The Client Consultation
By AHP Staff
The client consultation is your opportunity to build a relationship with the client and determine exactly what their needs are. Often the consultation is skipped due to timing, a sense of urgency to begin the service, feelings of discomfort having a conversation, etc. Take this time to learn as much as you can about your clients’ general lifestyle, their home regimen, what their hair care concerns are, and what they hope to get out of today’s visit.
When done right, a thorough consultation is a chance to turn a customer into a client with repeat visits! So much information can be garnered from your initial conversation before you even look at their hair.
- Your client indicates they have dry hair, discoloration, or would like some oomph in their style, use that precious info as a great conversation starter for retail. It’s also an opportunity to discuss their hair care goals. Do they have holes in their regimen you can fill? Are their current products working for them? Are they getting their hair professionally colored and using products at home that strip out their color? It’s possible their routine needs to be simplified or altered to meet their goals and create change in their hair care routine. Get them on a good home regimen to meet those goals.
- Your client indicates they use the cheapest shampoo and conditioner they can find at the store. You know that many of these products have sulfates, alcohol, or silicones in them that can harm the integrity of the hair. Never make your client feel embarrassed about the choices they’ve made. Instead, use this opportunity to educate them about the effects of nonprofessional products. If they hope to achieve specific hair care goals, lay out an at-home hair care plan and show them what products they need to make those goals a reality. Someone who sticks to a simple routine may not be open to multiple steps, but slowly introducing 1–2 products and a simple plan they feel they can commit to will benefit the health and integrity of their hair and get them rebooking.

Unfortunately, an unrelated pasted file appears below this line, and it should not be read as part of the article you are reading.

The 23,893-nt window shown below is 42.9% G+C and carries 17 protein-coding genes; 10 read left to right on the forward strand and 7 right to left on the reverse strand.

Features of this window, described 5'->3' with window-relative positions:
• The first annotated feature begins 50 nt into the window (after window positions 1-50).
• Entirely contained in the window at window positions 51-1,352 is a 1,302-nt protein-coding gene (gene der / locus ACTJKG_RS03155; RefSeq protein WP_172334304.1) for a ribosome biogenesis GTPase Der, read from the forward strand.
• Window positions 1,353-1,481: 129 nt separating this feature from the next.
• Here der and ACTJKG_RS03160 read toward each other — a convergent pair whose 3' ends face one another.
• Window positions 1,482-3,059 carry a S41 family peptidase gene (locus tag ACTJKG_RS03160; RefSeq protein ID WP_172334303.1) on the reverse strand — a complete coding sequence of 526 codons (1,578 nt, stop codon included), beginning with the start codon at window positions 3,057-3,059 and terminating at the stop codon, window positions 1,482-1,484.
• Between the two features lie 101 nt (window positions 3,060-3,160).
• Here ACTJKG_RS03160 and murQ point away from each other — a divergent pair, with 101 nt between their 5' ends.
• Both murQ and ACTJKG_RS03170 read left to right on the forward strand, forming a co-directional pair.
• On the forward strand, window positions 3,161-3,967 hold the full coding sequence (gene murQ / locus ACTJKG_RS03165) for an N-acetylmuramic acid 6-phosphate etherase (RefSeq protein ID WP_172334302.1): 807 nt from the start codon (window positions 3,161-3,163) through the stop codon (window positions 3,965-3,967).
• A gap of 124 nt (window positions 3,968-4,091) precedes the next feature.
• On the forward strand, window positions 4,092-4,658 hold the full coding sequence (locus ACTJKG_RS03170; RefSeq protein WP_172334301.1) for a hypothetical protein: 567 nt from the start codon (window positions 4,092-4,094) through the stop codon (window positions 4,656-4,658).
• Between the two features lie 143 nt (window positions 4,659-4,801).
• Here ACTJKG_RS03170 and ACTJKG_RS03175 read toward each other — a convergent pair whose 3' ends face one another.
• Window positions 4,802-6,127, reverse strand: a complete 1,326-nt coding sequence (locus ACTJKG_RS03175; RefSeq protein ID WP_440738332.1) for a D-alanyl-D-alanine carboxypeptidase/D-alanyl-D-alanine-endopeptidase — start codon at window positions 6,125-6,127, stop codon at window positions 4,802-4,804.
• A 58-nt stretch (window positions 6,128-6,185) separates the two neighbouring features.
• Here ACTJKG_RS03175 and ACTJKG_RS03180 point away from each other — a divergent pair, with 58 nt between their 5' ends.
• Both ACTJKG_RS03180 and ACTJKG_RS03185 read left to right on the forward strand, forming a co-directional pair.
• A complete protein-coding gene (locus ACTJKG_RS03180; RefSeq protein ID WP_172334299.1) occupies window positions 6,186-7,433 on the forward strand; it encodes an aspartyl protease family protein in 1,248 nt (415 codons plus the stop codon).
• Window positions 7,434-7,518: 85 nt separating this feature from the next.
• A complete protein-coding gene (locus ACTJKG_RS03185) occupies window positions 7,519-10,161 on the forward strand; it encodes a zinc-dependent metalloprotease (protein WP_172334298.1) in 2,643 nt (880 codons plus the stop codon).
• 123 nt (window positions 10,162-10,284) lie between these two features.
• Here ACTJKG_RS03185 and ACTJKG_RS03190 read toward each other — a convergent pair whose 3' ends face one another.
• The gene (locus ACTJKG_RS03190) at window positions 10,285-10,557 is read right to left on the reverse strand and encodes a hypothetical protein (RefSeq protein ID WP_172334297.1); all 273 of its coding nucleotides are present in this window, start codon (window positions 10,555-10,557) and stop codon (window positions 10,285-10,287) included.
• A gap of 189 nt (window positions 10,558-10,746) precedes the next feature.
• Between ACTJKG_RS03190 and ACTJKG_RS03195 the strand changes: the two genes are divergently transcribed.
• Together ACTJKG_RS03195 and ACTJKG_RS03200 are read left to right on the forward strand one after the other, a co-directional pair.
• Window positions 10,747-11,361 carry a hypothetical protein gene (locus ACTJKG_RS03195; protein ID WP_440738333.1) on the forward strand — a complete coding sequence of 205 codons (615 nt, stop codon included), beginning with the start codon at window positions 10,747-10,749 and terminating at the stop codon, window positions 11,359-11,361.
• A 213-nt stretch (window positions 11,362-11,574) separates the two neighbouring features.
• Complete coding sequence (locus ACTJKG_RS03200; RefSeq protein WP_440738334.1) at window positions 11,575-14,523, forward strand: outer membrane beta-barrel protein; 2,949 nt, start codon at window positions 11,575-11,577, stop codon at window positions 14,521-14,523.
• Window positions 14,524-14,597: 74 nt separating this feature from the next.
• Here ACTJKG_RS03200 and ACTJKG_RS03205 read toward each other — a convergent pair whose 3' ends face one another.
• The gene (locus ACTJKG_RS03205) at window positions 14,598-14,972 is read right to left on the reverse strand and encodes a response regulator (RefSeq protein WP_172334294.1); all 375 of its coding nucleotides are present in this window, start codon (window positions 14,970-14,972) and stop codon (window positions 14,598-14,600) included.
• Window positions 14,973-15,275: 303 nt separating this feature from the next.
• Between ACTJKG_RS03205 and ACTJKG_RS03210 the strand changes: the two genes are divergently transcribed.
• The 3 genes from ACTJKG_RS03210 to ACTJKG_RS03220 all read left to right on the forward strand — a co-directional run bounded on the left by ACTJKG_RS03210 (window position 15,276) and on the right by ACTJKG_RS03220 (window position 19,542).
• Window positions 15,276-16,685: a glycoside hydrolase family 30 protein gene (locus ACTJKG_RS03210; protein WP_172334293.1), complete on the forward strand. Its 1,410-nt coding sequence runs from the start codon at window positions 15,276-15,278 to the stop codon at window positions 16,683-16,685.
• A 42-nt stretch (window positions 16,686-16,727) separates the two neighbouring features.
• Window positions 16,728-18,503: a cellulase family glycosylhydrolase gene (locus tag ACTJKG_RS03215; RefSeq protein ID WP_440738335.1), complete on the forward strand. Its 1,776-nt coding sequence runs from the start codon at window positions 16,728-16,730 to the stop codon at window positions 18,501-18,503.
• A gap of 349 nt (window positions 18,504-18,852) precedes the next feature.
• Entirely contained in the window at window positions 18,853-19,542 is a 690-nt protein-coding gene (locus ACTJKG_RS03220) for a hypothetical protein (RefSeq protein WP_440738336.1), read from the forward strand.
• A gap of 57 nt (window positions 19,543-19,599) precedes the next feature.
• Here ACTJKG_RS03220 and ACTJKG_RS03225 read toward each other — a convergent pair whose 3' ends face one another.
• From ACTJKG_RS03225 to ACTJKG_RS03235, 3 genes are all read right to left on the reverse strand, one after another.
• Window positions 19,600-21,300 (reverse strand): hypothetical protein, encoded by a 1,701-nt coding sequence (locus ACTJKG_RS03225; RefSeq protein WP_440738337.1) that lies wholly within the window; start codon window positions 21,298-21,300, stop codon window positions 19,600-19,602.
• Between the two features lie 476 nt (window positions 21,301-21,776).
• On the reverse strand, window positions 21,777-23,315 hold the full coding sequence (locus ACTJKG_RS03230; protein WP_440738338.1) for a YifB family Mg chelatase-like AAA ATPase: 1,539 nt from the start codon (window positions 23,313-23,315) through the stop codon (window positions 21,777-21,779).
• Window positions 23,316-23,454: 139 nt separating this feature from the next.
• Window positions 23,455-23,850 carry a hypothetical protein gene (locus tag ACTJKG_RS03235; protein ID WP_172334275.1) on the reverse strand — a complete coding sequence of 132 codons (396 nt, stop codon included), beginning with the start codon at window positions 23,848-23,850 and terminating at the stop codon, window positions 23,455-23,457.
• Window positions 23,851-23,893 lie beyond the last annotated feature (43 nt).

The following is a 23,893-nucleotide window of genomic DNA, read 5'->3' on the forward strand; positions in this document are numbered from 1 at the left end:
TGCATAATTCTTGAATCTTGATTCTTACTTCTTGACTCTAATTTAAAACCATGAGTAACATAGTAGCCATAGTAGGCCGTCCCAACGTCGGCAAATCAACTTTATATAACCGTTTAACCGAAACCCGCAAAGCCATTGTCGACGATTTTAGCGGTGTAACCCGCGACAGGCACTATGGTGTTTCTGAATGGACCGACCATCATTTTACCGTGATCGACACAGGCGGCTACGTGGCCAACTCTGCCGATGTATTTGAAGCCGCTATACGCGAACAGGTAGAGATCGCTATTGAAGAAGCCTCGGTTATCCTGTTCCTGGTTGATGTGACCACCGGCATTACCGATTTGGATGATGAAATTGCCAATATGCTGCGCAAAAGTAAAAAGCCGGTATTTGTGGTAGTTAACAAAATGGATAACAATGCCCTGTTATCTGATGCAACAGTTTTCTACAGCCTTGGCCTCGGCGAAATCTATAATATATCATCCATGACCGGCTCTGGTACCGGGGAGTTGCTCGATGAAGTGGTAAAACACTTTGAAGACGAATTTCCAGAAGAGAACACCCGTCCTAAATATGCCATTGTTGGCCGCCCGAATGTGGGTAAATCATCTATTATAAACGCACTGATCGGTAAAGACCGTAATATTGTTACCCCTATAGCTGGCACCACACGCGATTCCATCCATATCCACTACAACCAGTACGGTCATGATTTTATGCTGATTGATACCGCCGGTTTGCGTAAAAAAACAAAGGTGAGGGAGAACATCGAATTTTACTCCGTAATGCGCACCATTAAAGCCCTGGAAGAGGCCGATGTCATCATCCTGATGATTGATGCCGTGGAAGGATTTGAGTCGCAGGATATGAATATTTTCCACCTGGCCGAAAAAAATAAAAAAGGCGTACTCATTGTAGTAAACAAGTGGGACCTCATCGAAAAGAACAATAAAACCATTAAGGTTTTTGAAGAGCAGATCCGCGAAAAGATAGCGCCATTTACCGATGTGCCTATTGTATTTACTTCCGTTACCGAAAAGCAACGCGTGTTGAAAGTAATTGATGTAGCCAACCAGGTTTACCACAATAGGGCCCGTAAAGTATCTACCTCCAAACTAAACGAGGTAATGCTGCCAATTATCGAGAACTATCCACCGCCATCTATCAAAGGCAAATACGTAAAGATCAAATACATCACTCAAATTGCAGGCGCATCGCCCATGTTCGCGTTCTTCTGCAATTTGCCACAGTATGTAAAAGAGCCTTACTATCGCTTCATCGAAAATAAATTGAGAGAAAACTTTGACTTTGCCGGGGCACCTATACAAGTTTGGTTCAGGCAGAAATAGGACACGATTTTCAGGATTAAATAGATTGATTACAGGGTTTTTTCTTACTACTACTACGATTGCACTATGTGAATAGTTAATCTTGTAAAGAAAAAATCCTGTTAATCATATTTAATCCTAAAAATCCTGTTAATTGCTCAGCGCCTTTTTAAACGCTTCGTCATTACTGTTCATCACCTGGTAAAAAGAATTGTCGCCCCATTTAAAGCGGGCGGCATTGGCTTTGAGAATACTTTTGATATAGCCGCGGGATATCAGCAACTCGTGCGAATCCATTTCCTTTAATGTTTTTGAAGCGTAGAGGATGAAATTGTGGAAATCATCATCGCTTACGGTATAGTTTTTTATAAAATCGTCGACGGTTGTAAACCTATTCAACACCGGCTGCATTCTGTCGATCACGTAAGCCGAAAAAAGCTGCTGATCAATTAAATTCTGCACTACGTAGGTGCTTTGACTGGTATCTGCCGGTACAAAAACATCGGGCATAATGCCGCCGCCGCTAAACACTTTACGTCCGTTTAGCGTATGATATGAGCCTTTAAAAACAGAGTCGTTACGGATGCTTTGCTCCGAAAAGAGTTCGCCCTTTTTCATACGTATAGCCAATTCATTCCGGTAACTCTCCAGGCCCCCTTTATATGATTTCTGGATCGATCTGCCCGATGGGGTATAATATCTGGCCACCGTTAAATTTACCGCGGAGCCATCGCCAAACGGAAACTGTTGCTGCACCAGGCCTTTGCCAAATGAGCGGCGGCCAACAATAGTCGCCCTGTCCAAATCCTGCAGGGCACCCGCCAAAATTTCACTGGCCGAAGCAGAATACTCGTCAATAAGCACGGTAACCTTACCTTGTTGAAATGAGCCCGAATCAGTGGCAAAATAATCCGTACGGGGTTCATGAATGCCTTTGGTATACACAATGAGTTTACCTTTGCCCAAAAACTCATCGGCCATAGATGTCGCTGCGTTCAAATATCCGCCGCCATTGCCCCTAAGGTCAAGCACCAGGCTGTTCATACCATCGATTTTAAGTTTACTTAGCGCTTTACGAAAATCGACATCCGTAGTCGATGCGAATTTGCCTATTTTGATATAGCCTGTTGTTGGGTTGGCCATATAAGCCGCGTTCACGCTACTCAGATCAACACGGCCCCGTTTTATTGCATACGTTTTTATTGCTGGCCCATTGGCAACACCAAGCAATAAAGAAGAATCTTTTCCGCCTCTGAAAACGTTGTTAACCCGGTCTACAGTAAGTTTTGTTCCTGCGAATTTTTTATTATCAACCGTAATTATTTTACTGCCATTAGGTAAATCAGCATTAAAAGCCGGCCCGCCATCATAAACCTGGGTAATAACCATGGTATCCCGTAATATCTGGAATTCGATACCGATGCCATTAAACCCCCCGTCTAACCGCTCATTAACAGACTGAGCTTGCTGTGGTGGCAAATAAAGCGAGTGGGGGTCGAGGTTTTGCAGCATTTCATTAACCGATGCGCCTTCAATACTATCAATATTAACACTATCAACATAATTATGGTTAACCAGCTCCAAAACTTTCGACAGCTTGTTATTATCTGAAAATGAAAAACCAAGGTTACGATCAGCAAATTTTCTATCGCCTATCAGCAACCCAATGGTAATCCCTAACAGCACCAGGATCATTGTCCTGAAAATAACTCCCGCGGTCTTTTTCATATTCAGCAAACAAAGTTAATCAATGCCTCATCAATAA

The consultation is also an opportunity to upsell products and add on services. While conversing with your clients, listen for cues from your client such as, “My hair has been feeling really dry and has no volume.” Offer a deep-conditioning treatment as an add-on service and incorporate the products you recommend them to use at home into your service. Take the time during the service to educate your client on what you are using, why you are using it, and how to use it. This is not a hard sell to get your client to buy something; it’s just an introduction of ideas and education your guest didn’t have before they walked in the door.
A good consultation not only provides the cosmetologist with valuable information, but it also benefits the client. A thorough consultation will leave the client feeling that they are in the hands of an expert who genuinely cares, is interested in them, and has the knowledge required to meet their needs.
Where do cosmetologists go wrong?
- Missing the opportunity to take control: Lead the conversation and set realistic expectations. Make sure the client understands what can be achieved. Do not allow the client to lead the consultation.
- Asking the wrong questions: Use open-ended questions to generate the conversation and gauge what the clients’ needs and wants are.
- Failing to understand the client’s lifestyle: Does the client work outdoors, a sun worshipper, or avid swimmer. Do they have limited time or travel frequently? All these traits will affect the type of hair care routine, post-care, and retail your client receives.
- Assuming you know what your client can afford: Believe in your products and your self-worth. Assuming something is out of budget for your client means loss in revenue. If the product will benefit your client and they can’t afford it or don’t want to buy it, let them be the one to tell you. Most stylists assume a product is too expensive for their client or are shy about bringing up the price. Most guests know that if they are buying a professional product, it will cost more than what they would spend at a big box store.
- Failing to listen: Your consultation was spot on, and you asked all the right questions, but if you aren’t really listening to the needs and wants of your clients, you have a breakdown in communication and lose out on a repeat client. Sometimes what you think the client needs is not what they want.